Science-fiction writers attempting coming-of-age stories have seldom risked showing the stew of loneliness, anger, and angst that really characterizes adolescence. Jonathan Lethem, on the other hand, avoids the plucky sidekick syndrome and instead gives us breathtakingly realistic Pella Marsh, a girl at that awful and wonderful crux in her life just before people start calling her "woman." Her broken family has just moved to a newly settled planet, with strange and passive natives and the decaying remnants of a great civilization. Something in the alien environment soon enables Pella to telepathically travel, hidden in the bodies of inconspicuous "household deer," into the homes of her fellow settlers. She inevitably discovers the seamy side of humanity--loss of innocence eloquently portrayed. Don't read this book on a dark day, as there's not very much sunshine in here. The entire planet is covered with ruins: ruined towns, ruined hopes and dreams, ruined families. For a rare dose of SF realism, this is a fantastic read, full of raw (but not explicit) sexuality and the unhappy hierarchies of childhood. Forget about cheerful settlers moving in next door to helpful indigenous life forms. This is what the planetary frontiers will be. No matter how far away from Earth we may travel, we'll still be the same dirty, disappointing, beautiful monsters. --This text refers to the Hardcover edition.
A surrealistic bildungsroman about a teenage girl unfolds among the ruins and frontier violence of a distant planet in Lethem's latest genre-bending exploration of science, landscape and the metaphysics of love and loss. As the novel opens, Pella Marsh, age 13, sets out from her subterranean home in a post-apocalyptic New York City for a final visit to Coney Island with her two younger brothers and her mother, Caitlin?all sealed in bodysuits to keep out the cancerous sun. Pella's father, Clement, has just been swept out of elective office in New York and has set his sights on the next political frontier: joining the first human settlers on the Planet of the Archbuilders. When Caitlin suddenly succumbs to a brain tumor, Clement whisks the grieving children by space ship to the faraway planet. Once the domain of a super-evolved alien species who used "viruses" to alter their ecosystem before abandoning it, the planet is now a hothouse landscape of ruined towers and refuse inhabited only by skittery, mouselike "household deer" and a few remaining Archbuilders?gentle, druidic creatures with furry, tendrilled, exoskeletal bodies and names like "Gelatinous Stand." Clement's mission, to forge a community that embraces the Archbuilders, puts him on a collision course with Ephram Nugent, a xenophobic homesteader who so closely resembles John Ford's John Wayne that one keeps expecting him to call Clement "Pilgrim." Lethem (As She Climbed Across the Table, 1997, etc.) affectingly chronicles Pella's tumultuous journey through puberty and loss and the knockabout society of children thrown together by their homesteading parents. As a result, this lyrical, often far-fetched meditation on the founding myths of the 21st century remains thoroughly rooted in an emotional world much closer to home. Author tour.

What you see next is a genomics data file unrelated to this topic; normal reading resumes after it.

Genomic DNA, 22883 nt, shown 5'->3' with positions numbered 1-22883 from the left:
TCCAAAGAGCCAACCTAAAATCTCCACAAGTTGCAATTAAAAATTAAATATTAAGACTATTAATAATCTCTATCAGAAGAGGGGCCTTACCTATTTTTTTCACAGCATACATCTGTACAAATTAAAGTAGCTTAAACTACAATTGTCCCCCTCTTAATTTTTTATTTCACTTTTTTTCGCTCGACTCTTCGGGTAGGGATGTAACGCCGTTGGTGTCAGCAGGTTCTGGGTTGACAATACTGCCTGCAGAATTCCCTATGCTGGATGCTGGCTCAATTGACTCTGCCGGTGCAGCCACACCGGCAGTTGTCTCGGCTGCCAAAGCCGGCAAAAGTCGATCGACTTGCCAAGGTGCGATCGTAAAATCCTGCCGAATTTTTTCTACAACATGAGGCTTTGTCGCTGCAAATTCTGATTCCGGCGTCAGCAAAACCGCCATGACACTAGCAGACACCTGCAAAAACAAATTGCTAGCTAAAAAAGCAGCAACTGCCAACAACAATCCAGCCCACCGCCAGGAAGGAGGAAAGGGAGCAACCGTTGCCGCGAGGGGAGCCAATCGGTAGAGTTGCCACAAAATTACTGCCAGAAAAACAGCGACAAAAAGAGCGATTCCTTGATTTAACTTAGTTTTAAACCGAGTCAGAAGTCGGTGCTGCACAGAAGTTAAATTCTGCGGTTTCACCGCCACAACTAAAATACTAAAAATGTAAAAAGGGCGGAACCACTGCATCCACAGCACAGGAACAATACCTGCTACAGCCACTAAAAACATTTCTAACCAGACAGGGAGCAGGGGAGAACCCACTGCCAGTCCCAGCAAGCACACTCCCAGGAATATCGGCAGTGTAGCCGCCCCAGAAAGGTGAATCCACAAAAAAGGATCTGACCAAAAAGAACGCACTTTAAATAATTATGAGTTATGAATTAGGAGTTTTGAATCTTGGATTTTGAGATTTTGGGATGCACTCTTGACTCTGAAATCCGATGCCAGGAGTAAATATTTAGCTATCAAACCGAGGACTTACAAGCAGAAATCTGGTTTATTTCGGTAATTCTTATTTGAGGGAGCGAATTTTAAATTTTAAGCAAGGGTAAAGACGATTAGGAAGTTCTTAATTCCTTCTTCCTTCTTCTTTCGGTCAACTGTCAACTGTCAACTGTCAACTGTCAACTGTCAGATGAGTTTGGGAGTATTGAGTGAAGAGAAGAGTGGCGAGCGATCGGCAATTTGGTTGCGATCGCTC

Copyright 1998 Reed Business Information, Inc. --This text refers to the Hardcover edition.
I don't typically write reviews, but I felt compelled to do so in this case in order to save others the letdown that I experienced. Read morePublished 4 months ago by Jeff Inman
Three and 1/2. Not bad not great. Very interesting concept but some characterizations were lacking and the plot was a little jumpy. Decent enough read.Published 8 months ago by Amazon Customer
Lethem does it again. He takes a genre or two and warps them with style and resonance. I finished this book 7 months ago and the images still run through my memory on a regular... Read morePublished 12 months ago by pickyshopper
Girl in Landscape seems to deliver science fiction in a world which many baby boomers would associate with television's Lost in Space. Read morePublished 16 months ago by Miami Bob
I want to mention, but skip over aspects of Girl in landscape likely to be covered by other reviewers. Read morePublished on December 9, 2010 by Scott Rawlings
Reminiscent of a much darker version of Heinlein's Farmer in the Sky, which is a much better book in so many ways, this is a painfully dreary story of a 13-year-old girl who loses... Read morePublished on July 16, 2010 by Dave Deubler
This was my first Lethem book. I was drawn in by the inside flap... "post-apocalyptic" yes, please! "sexual awakening" oooooh fun, "new planet" interesting.... Read morePublished on April 20, 2010 by Tina Radi
For much of the first half of his career, Jonathan Lethem seemed to specialize in taking established genres and spinning them into something else entirely - for instance, read Gun,... Read morePublished on January 18, 2010 by Josh Mauthe